Replicative capacity of β-cells and type 1 diabetes

Diane Saunders, Alvin C. Powers*

*Corresponding author for this work

Research output: Contribution to journalReview articlepeer-review

32 Scopus citations


Efforts to restore β-cell number or mass in type 1 diabetes (T1D) must combine an intervention to stimulate proliferation of remaining β-cells and an intervention to mitigate or control the β-cell-directed autoimmunity. This review highlights features of the β-cell, including it being part of a pancreatic islet, a mini-organ that is highly vascularized and highly innervated, and efforts to promote β-cell proliferation. In addition, the β-cell in T1D exists in a microenvironment with interactions and input from other islet cell types, extracellular matrix, vascular endothelial cells, neuronal projections, and immune cells, all of which likely influence the β-cell's capacity for replication. Physiologic β-cell proliferation occurs in human and rodents in the neonatal period and early in life, after which there is an age-dependent decline in β-cell proliferation, and also as part of the β-cell's compensatory response to the metabolic challenges of pregnancy and insulin resistance. This review reviews the molecular pathways involved in this β-cell proliferation and highlights recent work in two areas: 1) Investigators, using high-throughput screening to discover small molecules that promote human β-cell proliferation, are now focusing on the dual-specificity tyrosine-regulated kinase-1a and cell cycle-dependent kinase inhibitors CDKN2C/p18 or CDKN1A/p21as targets of compounds to stimulate adult human β-cell proliferation. 2) Local inflammation, macrophages, and the local β-cell microenvironment promote β-cell proliferation. Future efforts to harness the responsible mechanisms may lead to new approaches to promote β-cell proliferation in T1D.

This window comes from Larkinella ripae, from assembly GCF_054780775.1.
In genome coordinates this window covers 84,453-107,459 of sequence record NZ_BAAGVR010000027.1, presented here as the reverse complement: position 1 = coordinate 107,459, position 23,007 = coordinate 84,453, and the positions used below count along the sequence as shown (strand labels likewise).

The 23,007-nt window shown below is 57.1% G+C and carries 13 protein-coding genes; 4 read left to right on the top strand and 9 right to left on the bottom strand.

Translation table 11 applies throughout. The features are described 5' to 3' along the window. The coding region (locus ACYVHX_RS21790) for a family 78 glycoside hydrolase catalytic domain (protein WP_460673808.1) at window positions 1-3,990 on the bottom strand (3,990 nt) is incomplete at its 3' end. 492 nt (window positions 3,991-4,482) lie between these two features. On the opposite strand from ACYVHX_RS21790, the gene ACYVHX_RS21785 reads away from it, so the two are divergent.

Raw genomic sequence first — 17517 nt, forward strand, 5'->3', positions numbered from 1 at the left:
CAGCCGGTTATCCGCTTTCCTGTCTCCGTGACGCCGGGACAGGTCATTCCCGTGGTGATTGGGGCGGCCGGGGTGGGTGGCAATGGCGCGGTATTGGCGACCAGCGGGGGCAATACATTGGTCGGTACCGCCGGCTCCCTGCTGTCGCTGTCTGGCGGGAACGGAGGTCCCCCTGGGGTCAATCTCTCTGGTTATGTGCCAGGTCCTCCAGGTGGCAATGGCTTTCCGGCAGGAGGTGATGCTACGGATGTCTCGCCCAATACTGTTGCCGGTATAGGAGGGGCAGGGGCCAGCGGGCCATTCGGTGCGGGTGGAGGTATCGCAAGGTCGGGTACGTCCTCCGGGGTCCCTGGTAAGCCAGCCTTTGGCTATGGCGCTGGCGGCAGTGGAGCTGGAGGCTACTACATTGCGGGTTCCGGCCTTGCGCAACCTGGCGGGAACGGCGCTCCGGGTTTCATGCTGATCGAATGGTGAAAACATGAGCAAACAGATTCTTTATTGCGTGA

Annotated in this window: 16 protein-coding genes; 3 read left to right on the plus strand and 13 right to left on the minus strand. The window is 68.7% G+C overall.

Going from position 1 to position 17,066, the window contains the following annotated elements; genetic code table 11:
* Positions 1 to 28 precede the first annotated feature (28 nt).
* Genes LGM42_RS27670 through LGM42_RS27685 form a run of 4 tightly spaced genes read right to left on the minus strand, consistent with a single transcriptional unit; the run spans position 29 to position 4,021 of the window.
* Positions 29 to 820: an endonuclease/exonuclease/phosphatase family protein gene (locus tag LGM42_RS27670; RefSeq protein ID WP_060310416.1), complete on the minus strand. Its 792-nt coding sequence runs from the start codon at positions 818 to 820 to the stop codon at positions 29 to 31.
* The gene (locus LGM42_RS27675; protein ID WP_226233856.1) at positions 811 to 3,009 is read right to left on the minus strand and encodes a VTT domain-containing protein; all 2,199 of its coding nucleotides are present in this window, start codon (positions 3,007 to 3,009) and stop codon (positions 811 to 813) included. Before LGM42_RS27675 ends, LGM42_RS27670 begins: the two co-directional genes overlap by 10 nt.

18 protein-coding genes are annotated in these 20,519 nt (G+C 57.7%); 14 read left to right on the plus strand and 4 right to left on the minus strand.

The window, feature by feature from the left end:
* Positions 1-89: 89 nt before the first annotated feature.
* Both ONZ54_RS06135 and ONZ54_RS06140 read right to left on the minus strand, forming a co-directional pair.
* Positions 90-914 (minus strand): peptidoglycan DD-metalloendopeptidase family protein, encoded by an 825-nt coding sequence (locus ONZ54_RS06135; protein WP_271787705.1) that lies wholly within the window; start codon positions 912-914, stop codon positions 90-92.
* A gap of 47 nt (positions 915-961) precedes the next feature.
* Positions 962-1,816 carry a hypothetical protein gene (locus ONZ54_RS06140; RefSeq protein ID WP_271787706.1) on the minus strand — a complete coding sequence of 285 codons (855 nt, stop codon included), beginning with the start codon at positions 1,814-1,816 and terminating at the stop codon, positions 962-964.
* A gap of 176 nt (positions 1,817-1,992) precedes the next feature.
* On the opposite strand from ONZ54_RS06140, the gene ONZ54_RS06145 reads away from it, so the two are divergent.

Original languageEnglish (US)
Pages (from-to)59-68
Number of pages10
JournalJournal of Autoimmunity
StatePublished - Jul 1 2016
Externally publishedYes


  • Autoimmune
  • Cell proliferation
  • Diabetes
  • Islet

ASJC Scopus subject areas

  • Immunology and Allergy
  • Immunology


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